Errant Security

Get this.

Im working on a compliance assesment and i find myself on a RHEL server that i have comprmised a local administrator password to. Nothing fancy, guessed a password based on the name of the organzation. Shocker. Replacing letters with symbols and making the default password “company+password” isnt rocket science to guess. Even though this was pretty easy i still found myself in a weird predicament. Im stuck on an isolated portion of the network and im trying to exfil the files.</p>

I have view access to the ASA so I can see that almost all routes via the network are shut. I dont have physcial access to the server either. So I sit there racking my brain. i have two options. Try to comprmise the firewall or get creative. </p>

The smarter option would have been to comprmise the firewall. But to be honest i was a little intimdated by the thought of that and Ive always loved Mcgyvering a solution. Im about to drag out a whiteboard and look at all of the allows on the firewall and see if i can pivot through a printer vlan or locate a host that can talk between zones. When I see something I cant say ive ever thought of looking for when working in the SOC. With my comprmised credentials I decided to give it a shot. </p>

I pop open an terminal and ssh into the switch. Ive always been curious about switches and networking gear. My boss even asked me to get my CCNA once and I stalled until he forgot about it. I felt like a fish out of water but eventually I had a shell on the iOS enabled Cisco switch. So here came the tricky part, i had a psudeo linux terminal and I just couldnt get it to play nice. I imedialty tried the basics, nano, vi, vim, touch and all my tustyworthy tools were missing.</p>

A quick google search later and I stumbled upon something called Tclsh. The Tool Command Language Shell became my best friend for that moment. In true script kitty fashion i blindly copied some text off of Ciscos website and suddely i had a prompt waiting for text to be entered.</p>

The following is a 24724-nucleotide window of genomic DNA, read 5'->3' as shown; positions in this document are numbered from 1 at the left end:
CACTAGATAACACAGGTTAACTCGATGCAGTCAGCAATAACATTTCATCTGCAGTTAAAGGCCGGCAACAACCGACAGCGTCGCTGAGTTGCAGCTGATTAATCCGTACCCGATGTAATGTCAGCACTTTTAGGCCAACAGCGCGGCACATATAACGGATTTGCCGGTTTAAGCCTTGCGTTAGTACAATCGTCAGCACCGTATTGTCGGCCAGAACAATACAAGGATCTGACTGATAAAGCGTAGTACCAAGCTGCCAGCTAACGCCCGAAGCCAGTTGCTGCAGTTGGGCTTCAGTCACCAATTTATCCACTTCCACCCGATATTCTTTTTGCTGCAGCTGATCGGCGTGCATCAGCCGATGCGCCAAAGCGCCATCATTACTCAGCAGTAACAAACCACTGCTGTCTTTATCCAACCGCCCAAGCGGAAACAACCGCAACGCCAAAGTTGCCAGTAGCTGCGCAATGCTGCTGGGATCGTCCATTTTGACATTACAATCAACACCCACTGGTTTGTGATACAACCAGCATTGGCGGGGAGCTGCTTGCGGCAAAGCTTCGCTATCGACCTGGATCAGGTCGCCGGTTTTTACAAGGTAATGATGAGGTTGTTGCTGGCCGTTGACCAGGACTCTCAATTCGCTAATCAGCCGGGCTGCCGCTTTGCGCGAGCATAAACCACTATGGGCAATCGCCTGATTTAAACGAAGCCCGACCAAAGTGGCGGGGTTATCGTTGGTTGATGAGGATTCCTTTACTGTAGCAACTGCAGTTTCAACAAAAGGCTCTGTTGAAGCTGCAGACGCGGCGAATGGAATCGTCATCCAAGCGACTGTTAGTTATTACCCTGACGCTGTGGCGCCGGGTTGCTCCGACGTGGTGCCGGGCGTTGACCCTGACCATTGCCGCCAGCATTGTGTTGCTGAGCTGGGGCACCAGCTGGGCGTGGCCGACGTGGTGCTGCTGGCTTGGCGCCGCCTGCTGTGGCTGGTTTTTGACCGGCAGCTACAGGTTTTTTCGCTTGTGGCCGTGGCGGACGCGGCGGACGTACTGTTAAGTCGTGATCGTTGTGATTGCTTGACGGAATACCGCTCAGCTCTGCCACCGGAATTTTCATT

Copy Files to a Router through Telnet

If your router supports Tool Command Language (Tcl), you can create a file in the Tcl Shell (Tclsh) interpreter, paste the text through a telnet session into a Tcl string, and write the text string to the file.

In order to do this, complete these steps:

    1. Start the Tclsh interpreter.
    2. Type puts [open "flash:filename" w+] { at the Tcl prompt.
    	Note: Do not press the ENTER key at the end of the line.
    3. Copy and paste the file contents into the field. Ensure that each curly bracket is paired correctly (no open-ended brackets).
    4. After the file contents are pasted, enter } into the field and press ENTER.
    5. In order to end the Tclsh session, enter the tclquit command.

Your text file should be on the router flash within the filename specified.

I base64d my files and pasted them into the editor and then hit save. The files were saved in the flash buffer of the switch. Not enough for exifiling terabytes of data but plenty for the current job.

I logged onto the switch from a less restertive zone and then scooped up the files. Was it truly a breath taking pivot? No. But for the moment I felt proud of my little workaround and satisified that noone would really think twice if they saw a server talking to the switch vice two servers talking between zones and a firewall log littered with unsucessful password attempts and briefly having new {or no} rules.

For the moment i could smile and take a sip of my coffee.


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